A routine zoning change and redevelopment request submitted by the Puyallup School District to the city of Puyallup on a parcel of land adjacent to Sparks Stadium at 501 7th St. S.W. has one family with historic Puyallup roots concerned about potential impacts to the neighborhood and the preservation of a 100-plus year-old white walnut tree planted on the property by their great-grandfather in the early 1900s.
In an email sent to the Puyallup School District and to the city on July 7, Wendy Leavitt and her brother, John, wrote that the school district’s development of the 1/2-acre grass field and an adjoining parcel to the south into a multi-purpose practice field for use by school district sports teams would “intrude directly into a low-density, residential neighborhood — one of the oldest in Puyallup.”
Wendy and John Leavitt are landlords of the Leavitt family home at 605 7th St. S.W., across from the district property.
The siblings continued, writing: “It will certainly have a significant negative impact on the quality of life for neighborhood residents in the form of increased foot and vehicle traffic, street parking, noise, light pollution at night, littering and trespassing on private property — impacting the market values of all homes adjacent to and across the street from it.”
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Brian Devereux, director of facilities planning for the school district, said he believes most of the family’s concerns were answered at the July 8 Puyallup Planning Commission public hearing addressing the rezone and redevelopment.
The current zoning of the 1/2 acres is urban density single family, or RS-06. The school district has requested the zoning change to public facilities. The parcel of property to the south, purchased by the school district in 1985, is already zoned public facilities. It is on this property that the 100-plus year-old white walnut tree is located.
Together, these properties will be leveled and turned into a multi-purpose practice sports field where up to four teams at one time can practice.
“This is a real simple project,” Devereux explained. “It’s taking what we have now and leveling it out so it can be a playable service. It’s going to be a practice area, not a full field. No equipment will be there permanently.”
The district doesn’t anticipate any increase in traffic, whether pedestrian or vehicular. It will be serving existing teams. There won’t be any access from the street, he said.
“The users of the field will be using the on-site parking at Sparks Stadium and walking through the Sparks Stadium to access,” Devereux said. “There won’t be any field lighting on the practice field. Practice will be during daylight hours.”
A fence will also be erected to run along the three boundaries of the property.
“That fence will restrict any access (from the street),” Devereux said. “The opening will be from the east from the alley (vacated to the school district in November 2014) between 5th Avenue and 6th Avenue.”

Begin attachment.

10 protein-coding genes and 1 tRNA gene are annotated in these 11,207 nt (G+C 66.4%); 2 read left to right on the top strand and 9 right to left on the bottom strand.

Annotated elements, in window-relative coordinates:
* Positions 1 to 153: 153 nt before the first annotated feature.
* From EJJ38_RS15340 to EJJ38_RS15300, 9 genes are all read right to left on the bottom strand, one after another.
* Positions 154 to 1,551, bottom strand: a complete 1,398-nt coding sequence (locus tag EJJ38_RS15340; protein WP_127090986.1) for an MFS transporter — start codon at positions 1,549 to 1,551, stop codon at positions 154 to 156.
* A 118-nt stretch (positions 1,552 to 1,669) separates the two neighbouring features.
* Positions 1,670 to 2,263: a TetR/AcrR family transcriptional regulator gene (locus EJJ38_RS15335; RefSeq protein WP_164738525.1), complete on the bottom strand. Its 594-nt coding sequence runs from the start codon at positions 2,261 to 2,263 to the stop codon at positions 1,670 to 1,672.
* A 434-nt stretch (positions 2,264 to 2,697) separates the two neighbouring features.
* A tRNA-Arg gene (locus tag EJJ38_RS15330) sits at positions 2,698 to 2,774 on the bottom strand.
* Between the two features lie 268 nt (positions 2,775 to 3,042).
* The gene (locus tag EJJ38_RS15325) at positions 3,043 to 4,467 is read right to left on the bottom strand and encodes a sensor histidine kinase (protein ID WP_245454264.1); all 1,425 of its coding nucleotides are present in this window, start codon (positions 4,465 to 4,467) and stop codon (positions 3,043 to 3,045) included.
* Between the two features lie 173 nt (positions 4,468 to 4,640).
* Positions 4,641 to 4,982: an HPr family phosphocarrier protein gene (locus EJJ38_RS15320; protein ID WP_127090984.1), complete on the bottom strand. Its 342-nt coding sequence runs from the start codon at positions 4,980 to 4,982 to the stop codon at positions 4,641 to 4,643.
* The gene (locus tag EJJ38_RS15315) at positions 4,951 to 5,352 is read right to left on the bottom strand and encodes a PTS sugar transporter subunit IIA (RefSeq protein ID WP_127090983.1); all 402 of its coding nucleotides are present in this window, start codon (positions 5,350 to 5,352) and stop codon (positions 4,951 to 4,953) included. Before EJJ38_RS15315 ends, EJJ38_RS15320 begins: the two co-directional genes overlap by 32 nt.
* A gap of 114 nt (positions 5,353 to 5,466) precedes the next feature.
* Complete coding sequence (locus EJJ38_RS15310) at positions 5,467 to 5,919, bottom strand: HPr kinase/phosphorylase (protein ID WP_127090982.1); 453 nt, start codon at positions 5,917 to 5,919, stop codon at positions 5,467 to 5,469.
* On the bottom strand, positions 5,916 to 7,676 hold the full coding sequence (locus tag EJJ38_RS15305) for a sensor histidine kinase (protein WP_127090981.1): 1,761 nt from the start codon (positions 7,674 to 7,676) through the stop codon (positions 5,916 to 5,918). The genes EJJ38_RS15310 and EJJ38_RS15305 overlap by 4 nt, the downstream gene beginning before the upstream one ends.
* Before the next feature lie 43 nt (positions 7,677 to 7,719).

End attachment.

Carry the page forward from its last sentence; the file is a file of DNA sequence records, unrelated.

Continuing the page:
Of most significant concern for Wendy and her brother is the preservation of the white walnut tree on the southeast corner of the property. Their great-grandfather, John Pennell Leavitt, planted the tree in the early 1900s.
According to Leavitt family history, it was the American botanist Luther Burbank who gifted the tree to their great-grandfather. But it’s also possible, Wendy said, that their great-grandfather brought the tree with him when he and his family moved to Puyallup from Hamburg, New York, in 1906. John Pennell Leavitt was an early mayor of Puyallup, a co-founder of the Puyallup Fair, and a friend to pioneer Ezra Meeker.
The white walnut tree, which stands at a 107 feet tall and boasts a trunk 184 inches in circumference and a canopy greater than 50 feet across, was at one time on Puyallup’s informal heritage tree list, according to Kendall Wals, an assistant planner for the city.
“Recently that tree list was formalized by the city council and it was voluntary for those homeowners to keep (trees) on the list, and the school district opted to not have the tree on the list,” Wals explained.
Devereux said the school district has received Wendy Leavitt’s comments concerning the tree.
“We want to be good neighbors and want to co-exist with the surrounding properties, so, at least for the time being, we will maintain the tree,” Devereux said. “During construction, we will look to protect the tree, seeing that no heavy construction goes over the tree.”
The school district does have the option in the future to remove the tree if it’s determined by the district that the tree conflicts with district operations or if it becomes a safety concern, he said.
Leavitt and her brother are happy with the school district’s concession to protect the tree in the short-term. But they’re hopeful the district will see no reason to remove it in the future.
“This is an opportunity for the Puyallup School District to be a bridge between the past and the future,” she said.
As for the mitigation efforts, Leavitt said more can be done by the school district beyond erecting a perimeter fence, such as additional landscaping and “edge-softening” design elements to dampen noise, dust and other potential disruptions.
Andrew Fickes: 253-472-0341